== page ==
By Mark Whicker
Brandon Rios has not won a fight since October of 2012. That also was the last time he didn’t use a strength and conditioning coach.
That might be a coincidence, but Rios is taking no chances. With Alex Ariza no longer employed by trainer Robert Garcia, Rios hopes to be quicker and more animated for Diego Chavez on Aug. 2.
“I’m still cool with Alex,” Rios said. “When I see him I say, ‘What’s up’ and all that. But when I was winning fights I didn’t have a strength and conditioning coach. I had Memo Heredia and I lost (to Mike Alvarado). I had Alex and I lost (to Manny Pacquiao). Those guys are good at what they do. It just might not be the best thing for me.”
Rios was also suspended for six months following his loss to Pacquiao in Macau last November for using a weight loss drug that was on the banned list.
Garcia parted company with Ariza after their fighter, Marcos Maidana, lost to Floyd Mayweather Jr.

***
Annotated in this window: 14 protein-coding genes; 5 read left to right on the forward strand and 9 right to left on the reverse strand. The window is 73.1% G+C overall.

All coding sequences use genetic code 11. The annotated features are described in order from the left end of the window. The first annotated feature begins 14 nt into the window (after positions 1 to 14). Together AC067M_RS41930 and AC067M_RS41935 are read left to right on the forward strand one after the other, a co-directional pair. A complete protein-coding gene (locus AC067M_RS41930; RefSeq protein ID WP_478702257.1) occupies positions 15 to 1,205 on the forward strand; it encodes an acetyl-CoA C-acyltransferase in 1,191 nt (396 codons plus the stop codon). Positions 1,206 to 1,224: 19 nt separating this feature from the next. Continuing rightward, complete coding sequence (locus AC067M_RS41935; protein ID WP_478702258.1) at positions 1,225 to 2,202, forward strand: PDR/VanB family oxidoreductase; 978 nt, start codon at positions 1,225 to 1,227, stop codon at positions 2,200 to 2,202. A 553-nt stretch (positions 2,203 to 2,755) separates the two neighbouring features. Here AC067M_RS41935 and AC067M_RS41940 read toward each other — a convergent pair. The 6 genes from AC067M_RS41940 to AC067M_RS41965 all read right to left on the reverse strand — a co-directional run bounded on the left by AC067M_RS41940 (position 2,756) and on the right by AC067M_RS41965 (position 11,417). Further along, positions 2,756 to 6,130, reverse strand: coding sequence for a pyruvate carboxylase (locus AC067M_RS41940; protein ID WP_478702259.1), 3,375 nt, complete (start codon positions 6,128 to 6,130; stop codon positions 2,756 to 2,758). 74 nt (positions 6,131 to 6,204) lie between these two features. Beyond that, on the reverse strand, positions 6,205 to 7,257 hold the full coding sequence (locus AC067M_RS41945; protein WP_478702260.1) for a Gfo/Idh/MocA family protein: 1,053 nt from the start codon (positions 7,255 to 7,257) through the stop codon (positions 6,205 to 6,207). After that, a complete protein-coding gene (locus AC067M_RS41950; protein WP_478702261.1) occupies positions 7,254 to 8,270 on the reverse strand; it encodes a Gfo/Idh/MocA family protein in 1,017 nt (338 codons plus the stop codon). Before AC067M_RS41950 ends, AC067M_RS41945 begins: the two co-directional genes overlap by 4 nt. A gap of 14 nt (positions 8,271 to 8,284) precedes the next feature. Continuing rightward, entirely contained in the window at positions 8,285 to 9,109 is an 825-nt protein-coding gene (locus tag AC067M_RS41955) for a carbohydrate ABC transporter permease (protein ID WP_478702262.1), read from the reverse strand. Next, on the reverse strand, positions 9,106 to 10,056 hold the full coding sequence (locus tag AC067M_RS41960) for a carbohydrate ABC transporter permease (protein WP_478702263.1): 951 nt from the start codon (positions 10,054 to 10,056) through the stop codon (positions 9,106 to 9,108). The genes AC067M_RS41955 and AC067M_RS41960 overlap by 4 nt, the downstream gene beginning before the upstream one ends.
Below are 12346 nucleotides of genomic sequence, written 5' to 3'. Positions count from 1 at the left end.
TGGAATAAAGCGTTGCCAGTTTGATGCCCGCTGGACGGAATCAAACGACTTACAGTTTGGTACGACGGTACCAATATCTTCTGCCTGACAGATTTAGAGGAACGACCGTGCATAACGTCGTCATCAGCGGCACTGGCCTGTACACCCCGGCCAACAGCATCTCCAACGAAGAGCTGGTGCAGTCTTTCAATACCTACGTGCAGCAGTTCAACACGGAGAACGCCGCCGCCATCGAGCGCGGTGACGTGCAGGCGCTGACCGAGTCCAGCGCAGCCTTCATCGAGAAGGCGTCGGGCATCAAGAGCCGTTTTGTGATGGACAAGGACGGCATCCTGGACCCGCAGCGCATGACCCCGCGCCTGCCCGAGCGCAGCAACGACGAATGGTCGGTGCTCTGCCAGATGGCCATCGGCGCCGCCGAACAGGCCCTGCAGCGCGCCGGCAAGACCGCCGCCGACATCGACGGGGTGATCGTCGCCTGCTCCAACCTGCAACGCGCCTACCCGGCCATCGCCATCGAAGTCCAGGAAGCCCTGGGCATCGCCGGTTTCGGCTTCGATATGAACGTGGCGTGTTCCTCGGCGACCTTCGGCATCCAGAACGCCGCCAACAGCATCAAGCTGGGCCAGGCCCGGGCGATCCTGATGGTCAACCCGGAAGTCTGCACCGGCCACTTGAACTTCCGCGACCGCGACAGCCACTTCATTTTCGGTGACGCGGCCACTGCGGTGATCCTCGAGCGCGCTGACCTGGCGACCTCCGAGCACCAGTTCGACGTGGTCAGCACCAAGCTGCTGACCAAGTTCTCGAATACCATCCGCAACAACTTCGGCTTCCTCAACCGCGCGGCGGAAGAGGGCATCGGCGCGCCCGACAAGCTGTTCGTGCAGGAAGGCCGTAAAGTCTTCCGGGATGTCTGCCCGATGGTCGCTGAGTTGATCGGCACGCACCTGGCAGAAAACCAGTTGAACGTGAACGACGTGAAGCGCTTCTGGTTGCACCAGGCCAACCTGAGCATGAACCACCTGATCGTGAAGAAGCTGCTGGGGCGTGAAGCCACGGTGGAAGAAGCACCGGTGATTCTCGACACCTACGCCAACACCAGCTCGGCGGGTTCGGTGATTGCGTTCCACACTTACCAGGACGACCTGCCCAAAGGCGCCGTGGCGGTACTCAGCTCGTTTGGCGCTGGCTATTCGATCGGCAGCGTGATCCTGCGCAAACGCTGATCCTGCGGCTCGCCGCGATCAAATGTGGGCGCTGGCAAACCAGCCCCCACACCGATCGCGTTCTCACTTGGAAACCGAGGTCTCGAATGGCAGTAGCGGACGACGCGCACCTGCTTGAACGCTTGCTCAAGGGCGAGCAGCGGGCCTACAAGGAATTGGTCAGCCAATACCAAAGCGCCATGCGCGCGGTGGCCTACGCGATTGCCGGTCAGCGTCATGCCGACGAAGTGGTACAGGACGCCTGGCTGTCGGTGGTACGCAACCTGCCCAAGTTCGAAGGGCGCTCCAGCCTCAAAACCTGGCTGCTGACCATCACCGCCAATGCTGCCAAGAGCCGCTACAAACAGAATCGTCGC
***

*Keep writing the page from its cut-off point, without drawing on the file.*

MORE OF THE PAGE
"Brandon felt heavy, looked heavy and really didn't have as much power," Garcia said. "It's something that we tried and it didn't work."
Rios has changed nutritionists and, while he still eats small meals as he did with Ariza, he has cut out meat except for the occasional steak he has when he reaches certain weight milestones.
"I'm eating more vegetables than I ever have," Rios said. "My house looks like a fruit market."
Although Rios said he's proud of the way he competed in the rematch loss to Alvarado and against Pacquiao, he and Garcia recognize the danger of a third consecutive loss. Chaves is a brawler from Argentina who gave Keith Thurman trouble until he was knocked out in the 10tth round.
"This is not the opponent we would have picked," Garcia said. "But this is the one Top Rank and HBO wanted to give us."
"I was just star-struck against Pacquiao and I lost my mind a little bit in the first round," Rios said. "It was the first name I'd been on that stage. I know people are writing me off, that I'm a has-been or a never-was. So this is important for me. It's do or die for my career, and I don't want to die.".
Mark Whicker has been a sports columnist in Southern California for 27 years.